Topic: Protests in Syria
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MOSCOW, September 10 (RIA Novosti) – Damascus has not indicated any plans to seek Iran’s military help in the event of a foreign intervention against Syrian governmental forces, a senior Iranian official said Tuesday, speaking about the possible invocation of an alleged Syrian-Iranian defense agreement.
“Syria can defend itself, and Syria is not asking us or Russia to join the war,” Iran's Deputy Foreign Minister Hossein Amir Abdollahian said at a press conference in Moscow when asked about the pact.
Syria and Iran reportedly signed mutual defense pacts in 2005 and 2006, though little is known about their exact contents. Abdollahian also dodged a question about the pacts’ existence at the press conference.
Russia has been supporting the Syrian government since the outbreak of civil strife in the country in 2011, supplying it with arms, cooperating on economic issues and blocking several UN Security Council resolutions that it claimed were unfairly targeting official Damascus. It has also deployed warships to the eastern Mediterranean, though Moscow has explicitly denied plans for military involvement in the Syrian conflict.
“We have information from our friends in Syria that they have a huge potential for confrontation,” Abdollahian said, speaking in Persian through a Russian interpreter.
“Some think that Syria has been seriously weakened over the past two years … but the international community will be surprised in the event of a war,” the official said.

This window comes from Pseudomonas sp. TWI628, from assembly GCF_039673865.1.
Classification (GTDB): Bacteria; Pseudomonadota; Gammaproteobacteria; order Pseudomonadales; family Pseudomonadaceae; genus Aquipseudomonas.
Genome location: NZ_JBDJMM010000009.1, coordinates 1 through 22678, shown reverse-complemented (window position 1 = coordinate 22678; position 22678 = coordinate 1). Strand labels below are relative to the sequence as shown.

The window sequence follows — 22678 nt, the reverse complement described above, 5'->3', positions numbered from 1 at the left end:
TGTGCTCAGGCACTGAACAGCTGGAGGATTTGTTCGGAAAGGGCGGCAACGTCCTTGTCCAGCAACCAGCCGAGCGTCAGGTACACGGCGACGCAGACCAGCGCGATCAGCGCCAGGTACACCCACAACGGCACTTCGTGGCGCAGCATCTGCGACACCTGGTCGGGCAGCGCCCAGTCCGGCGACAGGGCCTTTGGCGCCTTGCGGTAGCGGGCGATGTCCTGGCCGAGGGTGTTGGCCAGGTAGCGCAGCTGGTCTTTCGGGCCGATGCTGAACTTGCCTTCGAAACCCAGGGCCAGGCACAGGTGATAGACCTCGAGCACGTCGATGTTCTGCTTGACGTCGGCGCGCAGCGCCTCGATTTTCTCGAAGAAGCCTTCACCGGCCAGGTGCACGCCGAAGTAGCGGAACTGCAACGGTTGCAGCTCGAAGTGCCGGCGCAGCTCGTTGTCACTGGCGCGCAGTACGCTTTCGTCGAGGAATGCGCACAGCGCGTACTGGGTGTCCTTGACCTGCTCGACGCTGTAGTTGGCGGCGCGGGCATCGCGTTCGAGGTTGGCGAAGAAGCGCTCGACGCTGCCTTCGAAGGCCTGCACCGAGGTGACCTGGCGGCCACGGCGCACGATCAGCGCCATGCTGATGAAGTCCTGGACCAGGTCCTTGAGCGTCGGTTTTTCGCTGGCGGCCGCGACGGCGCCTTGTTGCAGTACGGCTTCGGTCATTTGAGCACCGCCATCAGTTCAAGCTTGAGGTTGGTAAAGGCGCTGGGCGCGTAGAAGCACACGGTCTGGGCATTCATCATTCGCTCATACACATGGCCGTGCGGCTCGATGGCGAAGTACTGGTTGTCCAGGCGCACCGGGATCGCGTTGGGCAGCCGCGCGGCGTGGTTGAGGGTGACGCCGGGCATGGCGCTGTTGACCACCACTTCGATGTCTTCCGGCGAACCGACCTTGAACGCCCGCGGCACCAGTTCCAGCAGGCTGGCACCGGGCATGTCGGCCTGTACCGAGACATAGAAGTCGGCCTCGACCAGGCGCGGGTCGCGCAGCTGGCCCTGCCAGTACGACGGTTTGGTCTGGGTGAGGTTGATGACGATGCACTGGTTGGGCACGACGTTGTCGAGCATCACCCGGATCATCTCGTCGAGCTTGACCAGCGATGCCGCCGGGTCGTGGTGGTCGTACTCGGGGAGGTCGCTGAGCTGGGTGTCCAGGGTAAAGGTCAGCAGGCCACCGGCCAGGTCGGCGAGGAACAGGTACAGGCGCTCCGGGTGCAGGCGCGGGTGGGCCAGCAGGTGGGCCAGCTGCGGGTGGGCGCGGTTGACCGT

He did not elaborate on the Syrian government’s contingency plans, but told RIA Novosti that possible foreign attacks against Assad’s forces “are unlikely to be limited” and could have “painful consequences” for the entire region.
The United States threatened limited airstrikes against Syrian targets in punishment for Syrian President Bashar Assad’s alleged use of chemical weapons against civilians on August 21, though it denied plans for a ground offensive. Official Damascus has blamed the chemical attack on the rebels.
Iran has been accused of providing military support to Assad’s regime ever since the outbreak of internal strife in Syria, with media and Syrian defectors claiming that the Revolutionary Guards – Iran’s elite troops with a record of engagements abroad – were helping Assad's forces. Tehran has never confirmed these reports.
Iran, Syria’s main strategic ally, was also reported to be supplying Assad’s regime with arms and providing it with economic assistance, with total expenses estimated by the Carnegie Endowment for International Peace think tank last month at $600 millionto $700 million a month.
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